Detectability of common ravens (Corvus corax) in the eastern USA: Rapid assessment of a recolonizing species

Zachary J. Hackworth, Joshua M. Felch, Sean M. Murphy, John J. Cox

Research output: Contribution to journalArticlepeer-review

2 Scopus citations


Common ravens (Corvus corax) inhabited much of the eastern United States prior to European colonization but were nearly extirpated by the mid-1900s. Although remnant raven populations have since begun recolonizing portions of their historic range in the eastern United States, the extent of recovery remains largely unknown because of the species' elusive behavior. To aid development of targeted monitoring programs for this rare and cryptic species, we investigated factors that may influence detectability of ravens in natural cliff habitat during the nesting season in the Central Appalachian Mountains. Using a time-to-detection framework, we performed surveys at cliff sites with positive raven occupancy and recorded time to first detection (TFD) and confirmed cliff occupancy (i.e., occupied detection) to estimate detection probability curves as a function of survey time. We further compared multiscale habitat features of occupied and unoccupied cliff sites to characterize regional nesting habitat. Mean TFD at occupied cliffs was 14 ± 2 (SE) min. The TFD and subsequent detection probability increased with warming temperatures, likely as a result of heightened activity at nests as the reproductive season progressed. Shorter distances from observation point to the surveyed cliff resulted in longer TFD, indicating that ravens are likely sensitive to disturbance at nest sites. Analysis of cliff-nesting habitat data identified raven selection of cliffs with large, exposed faces positioned on predominant west-facing aspects. Mean detection probability calculated from detectability curves was ≥0.8 after the first 30 min. Using a probability-based model and empirical detection probabilities, we estimated that raven absence from a cliff site during the nesting season may be inferred with p = 0.99 after three independent 30-min surveys. Although ravens have been considered elusive and rare in the eastern United States, we find that their detectability at occupied cliff sites during the nesting season is relatively high and that observation of distributional changes may be easier for this species than for other, more cryptic birds.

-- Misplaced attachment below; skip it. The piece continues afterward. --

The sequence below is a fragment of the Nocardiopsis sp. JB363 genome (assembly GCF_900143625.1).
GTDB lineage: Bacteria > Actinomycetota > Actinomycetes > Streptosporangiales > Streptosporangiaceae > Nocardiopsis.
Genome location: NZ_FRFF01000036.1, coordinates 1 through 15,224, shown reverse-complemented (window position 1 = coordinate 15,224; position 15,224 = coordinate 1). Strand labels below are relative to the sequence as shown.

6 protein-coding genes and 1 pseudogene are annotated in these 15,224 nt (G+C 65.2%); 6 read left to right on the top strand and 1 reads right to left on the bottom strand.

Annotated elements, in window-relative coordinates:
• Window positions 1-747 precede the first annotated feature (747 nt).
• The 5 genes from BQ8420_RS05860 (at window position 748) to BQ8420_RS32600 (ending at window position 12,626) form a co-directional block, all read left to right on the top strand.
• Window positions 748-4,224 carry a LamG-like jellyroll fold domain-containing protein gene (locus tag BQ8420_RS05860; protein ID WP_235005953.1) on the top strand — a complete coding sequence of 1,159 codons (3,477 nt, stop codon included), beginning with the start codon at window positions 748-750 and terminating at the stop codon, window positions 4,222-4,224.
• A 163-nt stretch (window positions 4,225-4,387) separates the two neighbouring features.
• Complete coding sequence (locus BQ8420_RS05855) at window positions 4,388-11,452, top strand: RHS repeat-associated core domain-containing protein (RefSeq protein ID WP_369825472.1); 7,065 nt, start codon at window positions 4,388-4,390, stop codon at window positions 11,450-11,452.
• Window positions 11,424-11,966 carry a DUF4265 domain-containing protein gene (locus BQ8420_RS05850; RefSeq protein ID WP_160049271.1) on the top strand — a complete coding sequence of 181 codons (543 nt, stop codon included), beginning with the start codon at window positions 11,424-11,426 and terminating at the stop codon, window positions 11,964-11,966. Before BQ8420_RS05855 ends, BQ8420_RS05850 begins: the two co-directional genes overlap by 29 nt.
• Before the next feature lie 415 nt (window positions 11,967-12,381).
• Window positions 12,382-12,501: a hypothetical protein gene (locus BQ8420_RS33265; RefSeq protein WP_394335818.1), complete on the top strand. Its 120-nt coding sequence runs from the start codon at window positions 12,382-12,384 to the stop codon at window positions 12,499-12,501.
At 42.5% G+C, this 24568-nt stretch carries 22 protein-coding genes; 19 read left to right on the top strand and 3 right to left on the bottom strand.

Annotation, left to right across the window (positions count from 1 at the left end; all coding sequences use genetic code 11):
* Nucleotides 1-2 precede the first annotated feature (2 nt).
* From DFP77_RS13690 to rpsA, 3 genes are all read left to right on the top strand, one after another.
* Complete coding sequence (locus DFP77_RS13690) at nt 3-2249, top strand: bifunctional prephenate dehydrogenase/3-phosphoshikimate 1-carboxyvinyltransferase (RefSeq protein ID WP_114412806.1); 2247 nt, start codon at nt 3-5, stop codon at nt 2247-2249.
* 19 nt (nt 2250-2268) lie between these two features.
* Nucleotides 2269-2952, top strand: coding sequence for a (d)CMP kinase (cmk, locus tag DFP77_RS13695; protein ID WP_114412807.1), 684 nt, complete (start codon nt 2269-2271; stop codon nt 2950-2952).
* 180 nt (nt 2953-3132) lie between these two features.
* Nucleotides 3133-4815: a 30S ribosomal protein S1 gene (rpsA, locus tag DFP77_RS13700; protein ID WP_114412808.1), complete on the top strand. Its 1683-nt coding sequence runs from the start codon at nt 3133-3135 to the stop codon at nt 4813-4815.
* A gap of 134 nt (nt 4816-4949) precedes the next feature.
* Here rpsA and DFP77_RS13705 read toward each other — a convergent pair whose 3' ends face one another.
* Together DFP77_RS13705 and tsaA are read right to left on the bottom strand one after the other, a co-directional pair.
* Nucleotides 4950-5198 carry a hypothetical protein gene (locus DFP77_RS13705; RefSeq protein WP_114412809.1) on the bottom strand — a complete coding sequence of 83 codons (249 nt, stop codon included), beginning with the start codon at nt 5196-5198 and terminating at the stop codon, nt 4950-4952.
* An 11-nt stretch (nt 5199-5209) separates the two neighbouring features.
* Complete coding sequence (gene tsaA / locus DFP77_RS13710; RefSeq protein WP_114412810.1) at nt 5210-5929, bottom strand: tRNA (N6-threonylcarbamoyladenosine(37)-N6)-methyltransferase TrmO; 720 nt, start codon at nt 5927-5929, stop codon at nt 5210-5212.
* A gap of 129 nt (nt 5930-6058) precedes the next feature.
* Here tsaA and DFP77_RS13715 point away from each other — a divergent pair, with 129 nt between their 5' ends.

Original languageEnglish
Article numbere4148
Issue number6
StatePublished - Jun 2022

Bibliographical note

Publisher Copyright:
© 2022 The Authors. Ecosphere published by Wiley Periodicals LLC on behalf of The Ecological Society of America.


  • cliff habitat
  • colonization
  • corvid
  • detection probability
  • habitat selection
  • occupancy
  • recolonization
  • time to detection

ASJC Scopus subject areas

  • Ecology, Evolution, Behavior and Systematics
  • Ecology


Dive into the research topics of 'Detectability of common ravens (Corvus corax) in the eastern USA: Rapid assessment of a recolonizing species'. Together they form a unique fingerprint.

Cite this